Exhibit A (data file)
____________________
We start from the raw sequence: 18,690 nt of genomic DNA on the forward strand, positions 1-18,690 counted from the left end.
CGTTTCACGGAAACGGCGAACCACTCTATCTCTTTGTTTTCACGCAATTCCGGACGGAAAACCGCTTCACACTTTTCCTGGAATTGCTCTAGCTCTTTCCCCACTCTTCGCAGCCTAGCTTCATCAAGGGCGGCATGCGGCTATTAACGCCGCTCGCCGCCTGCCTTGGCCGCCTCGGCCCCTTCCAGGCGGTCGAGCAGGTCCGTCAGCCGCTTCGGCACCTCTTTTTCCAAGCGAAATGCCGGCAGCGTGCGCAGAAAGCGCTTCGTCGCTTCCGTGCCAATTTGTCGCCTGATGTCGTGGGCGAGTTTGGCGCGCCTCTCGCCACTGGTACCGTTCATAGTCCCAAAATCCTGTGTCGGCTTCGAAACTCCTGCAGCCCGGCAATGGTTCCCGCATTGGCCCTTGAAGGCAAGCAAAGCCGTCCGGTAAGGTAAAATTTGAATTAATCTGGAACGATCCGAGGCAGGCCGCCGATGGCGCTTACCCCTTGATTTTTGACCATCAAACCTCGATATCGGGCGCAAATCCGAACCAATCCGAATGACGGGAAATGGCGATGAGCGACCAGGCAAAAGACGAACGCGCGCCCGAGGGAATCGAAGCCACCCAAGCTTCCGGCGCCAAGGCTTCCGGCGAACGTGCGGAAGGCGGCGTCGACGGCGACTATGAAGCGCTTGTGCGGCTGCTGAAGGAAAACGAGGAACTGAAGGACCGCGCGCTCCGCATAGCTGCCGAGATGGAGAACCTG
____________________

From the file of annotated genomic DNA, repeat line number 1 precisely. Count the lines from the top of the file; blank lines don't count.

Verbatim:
We start from the raw sequence: 18,690 nt of genomic DNA on the forward strand, positions 1-18,690 counted from the left end.